Which Joe gave his name to ‘sloppy joes’? We look at five interesting sandwiches and their lexical origins.
An unintelligent person.
fool, nincompoop, dunce, dullard, ignoramusView synonyms
- ‘The others seem to think he's hugely intelligent, which says more about the bunch of thickos who have been thrown together this year than it does about Science himself.’
- ‘However, if there is a criticism, it is only that the blatantly Irish character, Seamus, is a stereotypical thicko.’
- ‘There was no minimum wage until the socialist takeover, thicko.’
- ‘How grateful and enlightened he must be to have that cleared up: one wouldn't want a thicko to write one's autobiography.’
- ‘I don't want to have to spend my time tutoring an ugly thicko.’
- ‘Watch as, in a glib aside, he patronises a culturally-hungry bevy of 50,000 people and, in the aftermath, ponder the unspoken insinuation that popular music is just a cacophony that only appeals to thickos.’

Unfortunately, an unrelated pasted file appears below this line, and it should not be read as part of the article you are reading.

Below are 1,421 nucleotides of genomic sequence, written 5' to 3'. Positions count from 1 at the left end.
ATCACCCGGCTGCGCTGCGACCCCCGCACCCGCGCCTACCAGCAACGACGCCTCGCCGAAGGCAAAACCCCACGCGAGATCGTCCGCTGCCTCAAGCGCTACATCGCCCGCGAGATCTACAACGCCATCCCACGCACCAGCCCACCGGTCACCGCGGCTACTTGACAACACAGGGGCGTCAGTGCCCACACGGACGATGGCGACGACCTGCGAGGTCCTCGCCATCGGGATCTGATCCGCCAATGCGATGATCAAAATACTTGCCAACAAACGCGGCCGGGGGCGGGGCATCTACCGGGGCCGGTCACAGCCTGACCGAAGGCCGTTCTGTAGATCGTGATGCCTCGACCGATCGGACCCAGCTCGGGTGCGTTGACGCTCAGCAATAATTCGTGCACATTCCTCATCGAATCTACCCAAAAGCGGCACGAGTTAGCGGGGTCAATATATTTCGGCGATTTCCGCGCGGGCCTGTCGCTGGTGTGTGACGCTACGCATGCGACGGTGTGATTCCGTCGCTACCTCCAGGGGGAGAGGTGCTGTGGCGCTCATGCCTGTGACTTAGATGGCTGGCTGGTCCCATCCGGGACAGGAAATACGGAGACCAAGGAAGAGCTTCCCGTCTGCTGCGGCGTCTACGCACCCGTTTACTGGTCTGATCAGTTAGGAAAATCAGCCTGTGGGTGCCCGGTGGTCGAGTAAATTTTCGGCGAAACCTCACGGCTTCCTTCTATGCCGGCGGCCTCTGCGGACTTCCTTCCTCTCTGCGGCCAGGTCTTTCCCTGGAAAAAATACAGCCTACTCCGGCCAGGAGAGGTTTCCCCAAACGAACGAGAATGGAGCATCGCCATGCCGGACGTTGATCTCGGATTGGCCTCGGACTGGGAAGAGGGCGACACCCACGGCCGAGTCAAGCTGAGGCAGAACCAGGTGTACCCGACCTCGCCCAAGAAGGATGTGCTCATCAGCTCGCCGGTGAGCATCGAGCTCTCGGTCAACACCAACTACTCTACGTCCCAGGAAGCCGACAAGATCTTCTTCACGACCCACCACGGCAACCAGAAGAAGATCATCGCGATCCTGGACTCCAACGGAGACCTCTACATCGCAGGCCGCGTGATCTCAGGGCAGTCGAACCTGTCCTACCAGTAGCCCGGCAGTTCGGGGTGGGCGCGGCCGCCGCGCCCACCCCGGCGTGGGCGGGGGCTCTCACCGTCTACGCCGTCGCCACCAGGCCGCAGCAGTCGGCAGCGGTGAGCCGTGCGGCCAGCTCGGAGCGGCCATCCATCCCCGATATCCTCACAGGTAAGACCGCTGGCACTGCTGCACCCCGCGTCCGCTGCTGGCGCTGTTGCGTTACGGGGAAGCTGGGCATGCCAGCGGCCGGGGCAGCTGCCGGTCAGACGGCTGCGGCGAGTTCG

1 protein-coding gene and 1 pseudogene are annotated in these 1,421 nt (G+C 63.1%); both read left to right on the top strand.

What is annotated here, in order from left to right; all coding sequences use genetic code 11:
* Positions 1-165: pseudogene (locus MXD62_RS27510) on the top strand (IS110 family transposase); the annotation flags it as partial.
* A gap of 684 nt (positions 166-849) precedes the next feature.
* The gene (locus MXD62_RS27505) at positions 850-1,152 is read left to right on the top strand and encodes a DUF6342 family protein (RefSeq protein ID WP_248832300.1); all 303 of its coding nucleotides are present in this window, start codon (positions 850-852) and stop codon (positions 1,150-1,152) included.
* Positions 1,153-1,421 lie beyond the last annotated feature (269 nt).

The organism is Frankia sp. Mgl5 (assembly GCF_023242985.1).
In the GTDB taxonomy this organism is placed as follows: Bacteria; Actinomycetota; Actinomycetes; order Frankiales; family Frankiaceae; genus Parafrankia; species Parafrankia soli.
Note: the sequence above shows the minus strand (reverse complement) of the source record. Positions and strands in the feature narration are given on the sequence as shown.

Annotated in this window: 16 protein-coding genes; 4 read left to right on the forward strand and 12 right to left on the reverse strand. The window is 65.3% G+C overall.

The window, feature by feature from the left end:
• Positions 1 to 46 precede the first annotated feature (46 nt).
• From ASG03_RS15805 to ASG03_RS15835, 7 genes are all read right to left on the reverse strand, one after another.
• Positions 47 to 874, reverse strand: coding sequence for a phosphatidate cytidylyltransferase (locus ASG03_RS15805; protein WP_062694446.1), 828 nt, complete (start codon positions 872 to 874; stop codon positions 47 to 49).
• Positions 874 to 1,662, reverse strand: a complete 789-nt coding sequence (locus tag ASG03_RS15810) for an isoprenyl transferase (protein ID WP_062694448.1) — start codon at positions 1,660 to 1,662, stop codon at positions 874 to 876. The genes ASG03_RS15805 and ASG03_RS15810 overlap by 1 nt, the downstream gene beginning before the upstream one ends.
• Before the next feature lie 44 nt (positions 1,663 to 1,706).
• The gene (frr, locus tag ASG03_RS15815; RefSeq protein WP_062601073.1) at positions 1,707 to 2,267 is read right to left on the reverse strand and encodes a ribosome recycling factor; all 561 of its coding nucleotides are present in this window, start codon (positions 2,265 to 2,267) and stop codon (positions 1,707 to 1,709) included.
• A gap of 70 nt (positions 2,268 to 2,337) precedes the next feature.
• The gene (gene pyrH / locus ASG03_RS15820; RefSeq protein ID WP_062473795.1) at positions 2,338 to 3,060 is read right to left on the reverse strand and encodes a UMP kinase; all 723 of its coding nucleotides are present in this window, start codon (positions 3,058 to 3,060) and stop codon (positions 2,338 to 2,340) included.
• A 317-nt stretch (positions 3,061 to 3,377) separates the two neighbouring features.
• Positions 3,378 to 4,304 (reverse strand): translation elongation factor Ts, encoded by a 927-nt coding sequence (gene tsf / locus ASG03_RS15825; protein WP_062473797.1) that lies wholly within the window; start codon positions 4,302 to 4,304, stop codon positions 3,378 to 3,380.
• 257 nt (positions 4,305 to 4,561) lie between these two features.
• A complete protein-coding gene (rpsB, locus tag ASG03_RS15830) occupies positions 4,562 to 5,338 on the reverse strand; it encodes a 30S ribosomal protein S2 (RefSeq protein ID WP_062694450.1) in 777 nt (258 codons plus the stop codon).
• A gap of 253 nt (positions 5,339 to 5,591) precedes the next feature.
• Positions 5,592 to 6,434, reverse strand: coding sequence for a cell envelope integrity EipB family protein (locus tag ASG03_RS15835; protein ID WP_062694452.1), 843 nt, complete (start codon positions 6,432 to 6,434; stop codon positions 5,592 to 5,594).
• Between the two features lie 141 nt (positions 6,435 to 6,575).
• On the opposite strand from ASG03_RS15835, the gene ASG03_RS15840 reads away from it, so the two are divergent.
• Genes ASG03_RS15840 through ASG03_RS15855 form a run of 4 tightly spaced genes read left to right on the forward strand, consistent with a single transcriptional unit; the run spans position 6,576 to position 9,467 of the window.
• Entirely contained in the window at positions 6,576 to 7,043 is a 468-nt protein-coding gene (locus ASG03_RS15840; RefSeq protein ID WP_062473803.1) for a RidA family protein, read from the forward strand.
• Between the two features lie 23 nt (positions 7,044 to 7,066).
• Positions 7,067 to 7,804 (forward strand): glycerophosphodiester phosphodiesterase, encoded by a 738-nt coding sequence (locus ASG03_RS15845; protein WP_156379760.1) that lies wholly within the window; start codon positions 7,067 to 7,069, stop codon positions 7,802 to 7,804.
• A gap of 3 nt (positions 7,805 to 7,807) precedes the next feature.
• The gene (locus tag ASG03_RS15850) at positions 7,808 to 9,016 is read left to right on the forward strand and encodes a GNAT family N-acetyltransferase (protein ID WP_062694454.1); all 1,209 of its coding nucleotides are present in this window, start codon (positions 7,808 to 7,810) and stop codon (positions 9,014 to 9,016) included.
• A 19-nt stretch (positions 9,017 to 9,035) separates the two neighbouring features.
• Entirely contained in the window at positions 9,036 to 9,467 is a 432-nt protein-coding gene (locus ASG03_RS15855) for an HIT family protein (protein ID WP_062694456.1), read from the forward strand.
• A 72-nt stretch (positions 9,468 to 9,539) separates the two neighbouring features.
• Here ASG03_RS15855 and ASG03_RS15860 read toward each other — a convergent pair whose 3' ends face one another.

- ‘That's probably because no major party in England wants to lose the election, thicko.’
- ‘Apparently the weather forecast will no longer show wind unless it's significant, and they've ditched isobars and fronts as they disenfranchise the thickos.’
- ‘So let me sugar the pill for the thickos still reeling after their exam results.’
- ‘Can't you train a thicko to put his rubbish in a bin without using a cattle prod as a punishment and some dog biscuits as a reward.’
- ‘Her slightly older brother is a bit of thicko, one is an infant sprawled on a chair and another is so small she holds him in her arms.’
- ‘I never thought I was a thicko, but this blogger and HTML stuff is really starting to undo me.’
- ‘The presenter assumes that the viewers are all thickos.’
- ‘Put on your silly voice and pretend to be an upper class thicko.’
Are you looking for a word for a foolish person? We explore twelve interesting words to describe the dunderheads in your life.
Before you run for the hills, let’s run through a list of ‘run’ expressions that are running through our minds.
The definitions of ‘buddy’ and ‘bro’ in the OED have recently been revised. We explore their history and increase in popularity.